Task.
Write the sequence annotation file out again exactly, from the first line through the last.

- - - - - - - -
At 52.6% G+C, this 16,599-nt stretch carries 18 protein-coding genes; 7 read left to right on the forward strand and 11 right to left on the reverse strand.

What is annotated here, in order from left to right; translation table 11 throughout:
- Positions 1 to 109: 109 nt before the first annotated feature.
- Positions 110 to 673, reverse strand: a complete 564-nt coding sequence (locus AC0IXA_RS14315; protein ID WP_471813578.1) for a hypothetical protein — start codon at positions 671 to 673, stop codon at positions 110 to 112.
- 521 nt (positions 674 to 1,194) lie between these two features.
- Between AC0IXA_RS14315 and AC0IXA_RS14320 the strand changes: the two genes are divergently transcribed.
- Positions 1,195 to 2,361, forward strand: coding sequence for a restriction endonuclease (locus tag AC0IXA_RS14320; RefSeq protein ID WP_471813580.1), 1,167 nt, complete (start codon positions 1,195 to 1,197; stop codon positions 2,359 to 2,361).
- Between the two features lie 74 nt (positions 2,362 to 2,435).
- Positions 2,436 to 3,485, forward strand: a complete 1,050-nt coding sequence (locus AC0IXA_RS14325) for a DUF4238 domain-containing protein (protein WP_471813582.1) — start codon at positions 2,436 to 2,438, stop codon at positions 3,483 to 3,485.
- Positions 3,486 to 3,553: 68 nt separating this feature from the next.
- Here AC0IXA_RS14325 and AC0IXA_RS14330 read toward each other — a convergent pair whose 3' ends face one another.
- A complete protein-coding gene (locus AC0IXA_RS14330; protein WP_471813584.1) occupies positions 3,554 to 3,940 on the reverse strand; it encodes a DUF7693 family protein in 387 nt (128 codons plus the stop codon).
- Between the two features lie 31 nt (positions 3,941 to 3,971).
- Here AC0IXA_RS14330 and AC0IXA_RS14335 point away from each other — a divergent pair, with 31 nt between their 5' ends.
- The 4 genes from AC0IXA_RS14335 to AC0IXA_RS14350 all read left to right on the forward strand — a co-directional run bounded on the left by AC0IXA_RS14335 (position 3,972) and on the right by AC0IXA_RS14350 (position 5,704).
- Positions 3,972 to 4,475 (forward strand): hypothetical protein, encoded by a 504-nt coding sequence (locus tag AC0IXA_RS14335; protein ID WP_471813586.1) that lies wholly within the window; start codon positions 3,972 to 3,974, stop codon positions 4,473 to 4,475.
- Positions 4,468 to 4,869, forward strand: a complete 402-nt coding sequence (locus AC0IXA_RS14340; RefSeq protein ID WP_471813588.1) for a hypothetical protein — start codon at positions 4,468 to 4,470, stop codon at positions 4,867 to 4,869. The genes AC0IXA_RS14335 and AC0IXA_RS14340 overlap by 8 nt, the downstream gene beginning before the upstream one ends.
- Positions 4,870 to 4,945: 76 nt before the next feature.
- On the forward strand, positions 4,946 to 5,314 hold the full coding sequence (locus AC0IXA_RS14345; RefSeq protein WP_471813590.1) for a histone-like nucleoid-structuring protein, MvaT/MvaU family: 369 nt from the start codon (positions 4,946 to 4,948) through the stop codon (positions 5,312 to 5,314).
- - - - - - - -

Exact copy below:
At 52.6% G+C, this 16,599-nt stretch carries 18 protein-coding genes; 7 read left to right on the forward strand and 11 right to left on the reverse strand.

What is annotated here, in order from left to right; translation table 11 throughout:
- Positions 1 to 109: 109 nt before the first annotated feature.
- Positions 110 to 673, reverse strand: a complete 564-nt coding sequence (locus AC0IXA_RS14315; protein ID WP_471813578.1) for a hypothetical protein — start codon at positions 671 to 673, stop codon at positions 110 to 112.
- 521 nt (positions 674 to 1,194) lie between these two features.
- Between AC0IXA_RS14315 and AC0IXA_RS14320 the strand changes: the two genes are divergently transcribed.
- Positions 1,195 to 2,361, forward strand: coding sequence for a restriction endonuclease (locus tag AC0IXA_RS14320; RefSeq protein ID WP_471813580.1), 1,167 nt, complete (start codon positions 1,195 to 1,197; stop codon positions 2,359 to 2,361).
- Between the two features lie 74 nt (positions 2,362 to 2,435).
- Positions 2,436 to 3,485, forward strand: a complete 1,050-nt coding sequence (locus AC0IXA_RS14325) for a DUF4238 domain-containing protein (protein WP_471813582.1) — start codon at positions 2,436 to 2,438, stop codon at positions 3,483 to 3,485.
- Positions 3,486 to 3,553: 68 nt separating this feature from the next.
- Here AC0IXA_RS14325 and AC0IXA_RS14330 read toward each other — a convergent pair whose 3' ends face one another.
- A complete protein-coding gene (locus AC0IXA_RS14330; protein WP_471813584.1) occupies positions 3,554 to 3,940 on the reverse strand; it encodes a DUF7693 family protein in 387 nt (128 codons plus the stop codon).
- Between the two features lie 31 nt (positions 3,941 to 3,971).
- Here AC0IXA_RS14330 and AC0IXA_RS14335 point away from each other — a divergent pair, with 31 nt between their 5' ends.
- The 4 genes from AC0IXA_RS14335 to AC0IXA_RS14350 all read left to right on the forward strand — a co-directional run bounded on the left by AC0IXA_RS14335 (position 3,972) and on the right by AC0IXA_RS14350 (position 5,704).
- Positions 3,972 to 4,475 (forward strand): hypothetical protein, encoded by a 504-nt coding sequence (locus tag AC0IXA_RS14335; protein ID WP_471813586.1) that lies wholly within the window; start codon positions 3,972 to 3,974, stop codon positions 4,473 to 4,475.
- Positions 4,468 to 4,869, forward strand: a complete 402-nt coding sequence (locus AC0IXA_RS14340; RefSeq protein ID WP_471813588.1) for a hypothetical protein — start codon at positions 4,468 to 4,470, stop codon at positions 4,867 to 4,869. The genes AC0IXA_RS14335 and AC0IXA_RS14340 overlap by 8 nt, the downstream gene beginning before the upstream one ends.
- Positions 4,870 to 4,945: 76 nt before the next feature.
- On the forward strand, positions 4,946 to 5,314 hold the full coding sequence (locus AC0IXA_RS14345; RefSeq protein WP_471813590.1) for a histone-like nucleoid-structuring protein, MvaT/MvaU family: 369 nt from the start codon (positions 4,946 to 4,948) through the stop codon (positions 5,312 to 5,314).